If you’ve ever heard of the term four-in-hand, you probably
think it’s a type of necktie knot. And you’d be right.
But it’s not only the knot, it’s also the actual necktie
itself. But before it was either of these, it was a horse carriage,
introduced in England in the mid-1860s.
The first four-in-hand was a carriage pulled by four horses and
rigged in such a way that it could be driven by a single driver.
In fact, with the four-in-hand carriage, a solo driver could handle
all four horses by holding all their reins in one hand, thus the
Okay, so how do we get from carriages to neckties? Apparently young
English aristocrats would race around in these new four-in-hand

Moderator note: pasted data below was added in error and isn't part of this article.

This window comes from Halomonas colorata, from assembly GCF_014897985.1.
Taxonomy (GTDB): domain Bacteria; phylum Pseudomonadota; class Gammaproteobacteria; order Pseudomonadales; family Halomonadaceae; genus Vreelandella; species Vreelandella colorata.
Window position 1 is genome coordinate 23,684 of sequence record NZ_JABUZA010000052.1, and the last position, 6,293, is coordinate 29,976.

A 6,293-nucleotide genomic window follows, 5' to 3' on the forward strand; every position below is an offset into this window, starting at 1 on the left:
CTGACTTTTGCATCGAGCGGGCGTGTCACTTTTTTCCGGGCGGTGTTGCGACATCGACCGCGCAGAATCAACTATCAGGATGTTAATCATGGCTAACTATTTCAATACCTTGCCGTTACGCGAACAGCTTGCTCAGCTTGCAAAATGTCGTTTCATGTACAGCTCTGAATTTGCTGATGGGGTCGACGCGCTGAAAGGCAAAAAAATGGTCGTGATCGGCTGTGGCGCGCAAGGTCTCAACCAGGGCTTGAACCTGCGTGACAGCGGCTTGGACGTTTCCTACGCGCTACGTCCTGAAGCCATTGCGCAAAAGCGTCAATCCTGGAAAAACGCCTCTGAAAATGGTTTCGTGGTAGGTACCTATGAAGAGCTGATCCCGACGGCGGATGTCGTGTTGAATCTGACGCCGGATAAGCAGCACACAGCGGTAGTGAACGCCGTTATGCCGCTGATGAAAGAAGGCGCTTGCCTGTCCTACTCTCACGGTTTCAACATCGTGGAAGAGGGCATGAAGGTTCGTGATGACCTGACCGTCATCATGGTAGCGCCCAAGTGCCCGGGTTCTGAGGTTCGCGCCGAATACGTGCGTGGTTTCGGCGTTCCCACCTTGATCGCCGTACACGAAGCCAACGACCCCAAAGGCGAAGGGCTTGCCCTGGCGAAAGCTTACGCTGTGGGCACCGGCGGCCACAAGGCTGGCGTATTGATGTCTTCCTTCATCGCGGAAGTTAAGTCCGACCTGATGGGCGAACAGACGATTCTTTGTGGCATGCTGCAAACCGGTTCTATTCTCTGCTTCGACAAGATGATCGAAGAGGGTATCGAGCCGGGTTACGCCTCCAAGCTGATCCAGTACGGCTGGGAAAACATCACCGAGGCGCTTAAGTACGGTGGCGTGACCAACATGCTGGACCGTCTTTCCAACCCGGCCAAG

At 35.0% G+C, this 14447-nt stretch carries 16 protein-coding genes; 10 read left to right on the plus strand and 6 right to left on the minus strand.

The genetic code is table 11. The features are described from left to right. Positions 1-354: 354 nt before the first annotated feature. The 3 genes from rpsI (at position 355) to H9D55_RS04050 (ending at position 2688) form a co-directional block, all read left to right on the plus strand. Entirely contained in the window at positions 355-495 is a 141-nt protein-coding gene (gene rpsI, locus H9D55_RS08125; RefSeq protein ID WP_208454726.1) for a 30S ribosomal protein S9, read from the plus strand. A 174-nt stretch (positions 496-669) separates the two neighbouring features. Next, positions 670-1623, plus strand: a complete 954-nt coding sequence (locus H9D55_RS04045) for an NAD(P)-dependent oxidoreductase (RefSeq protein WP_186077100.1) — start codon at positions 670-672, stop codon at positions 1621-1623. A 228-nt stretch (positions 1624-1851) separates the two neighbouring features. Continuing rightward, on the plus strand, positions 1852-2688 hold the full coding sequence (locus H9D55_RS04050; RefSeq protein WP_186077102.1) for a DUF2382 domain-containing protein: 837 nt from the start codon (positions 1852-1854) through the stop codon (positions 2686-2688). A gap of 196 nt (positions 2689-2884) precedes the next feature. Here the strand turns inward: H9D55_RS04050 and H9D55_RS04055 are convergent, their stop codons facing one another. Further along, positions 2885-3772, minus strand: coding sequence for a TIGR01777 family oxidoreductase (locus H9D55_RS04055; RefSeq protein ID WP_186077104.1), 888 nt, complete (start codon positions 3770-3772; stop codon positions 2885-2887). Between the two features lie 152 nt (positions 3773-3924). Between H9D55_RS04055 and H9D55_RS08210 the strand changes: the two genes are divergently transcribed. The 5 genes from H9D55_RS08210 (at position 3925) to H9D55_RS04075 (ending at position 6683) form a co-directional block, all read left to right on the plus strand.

carriages. And it was these same English gentlemen who embraced
a brand new style of necktie. Unlike the cravats of previous eras
(think elaborate floppy bowties), these new neckties were long and
relatively simple, making them faster and easier to tie. And since
this new tie (and the new knot that came with it) didn't have a
name of its own, they just started calling it the four-in-hand,
obviously borrowed from the name of the speedy new carriage.